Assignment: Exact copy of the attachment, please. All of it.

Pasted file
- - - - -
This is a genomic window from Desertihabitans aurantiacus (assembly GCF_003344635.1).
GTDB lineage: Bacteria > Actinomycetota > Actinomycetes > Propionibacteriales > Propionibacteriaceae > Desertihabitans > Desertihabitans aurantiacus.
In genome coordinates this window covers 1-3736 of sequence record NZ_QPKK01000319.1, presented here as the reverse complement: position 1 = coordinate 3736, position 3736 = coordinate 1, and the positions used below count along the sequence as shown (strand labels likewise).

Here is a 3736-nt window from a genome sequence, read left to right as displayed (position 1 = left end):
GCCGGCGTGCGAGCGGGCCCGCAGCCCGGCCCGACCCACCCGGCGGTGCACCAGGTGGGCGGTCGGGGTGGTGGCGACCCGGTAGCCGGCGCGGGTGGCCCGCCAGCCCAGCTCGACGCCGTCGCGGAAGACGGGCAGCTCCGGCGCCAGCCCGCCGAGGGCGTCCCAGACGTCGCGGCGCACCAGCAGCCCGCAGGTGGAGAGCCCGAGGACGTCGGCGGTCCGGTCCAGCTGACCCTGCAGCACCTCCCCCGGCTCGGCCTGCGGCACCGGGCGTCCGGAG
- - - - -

This is a genomic window from Desertihabitans aurantiacus (assembly GCF_003344635.1).
GTDB lineage: Bacteria > Actinomycetota > Actinomycetes > Propionibacteriales > Propionibacteriaceae > Desertihabitans > Desertihabitans aurantiacus.
In genome coordinates this window covers 1-3736 of sequence record NZ_QPKK01000319.1, presented here as the reverse complement: position 1 = coordinate 3736, position 3736 = coordinate 1, and the positions used below count along the sequence as shown (strand labels likewise).

Here is a 3736-nt window from a genome sequence, read left to right as displayed (position 1 = left end):
GCCGGCGTGCGAGCGGGCCCGCAGCCCGGCCCGACCCACCCGGCGGTGCACCAGGTGGGCGGTCGGGGTGGTGGCGACCCGGTAGCCGGCGCGGGTGGCCCGCCAGCCCAGCTCGACGCCGTCGCGGAAGACGGGCAGCTCCGGCGCCAGCCCGCCGAGGGCGTCCCAGACGTCGCGGCGCACCAGCAGCCCGCAGGTGGAGAGCCCGAGGACGTCGGCGGTCCGGTCCAGCTGACCCTGCAGCACCTCCCCCGGCTCGGCCTGCGGCACCGGGCGTCCGGAG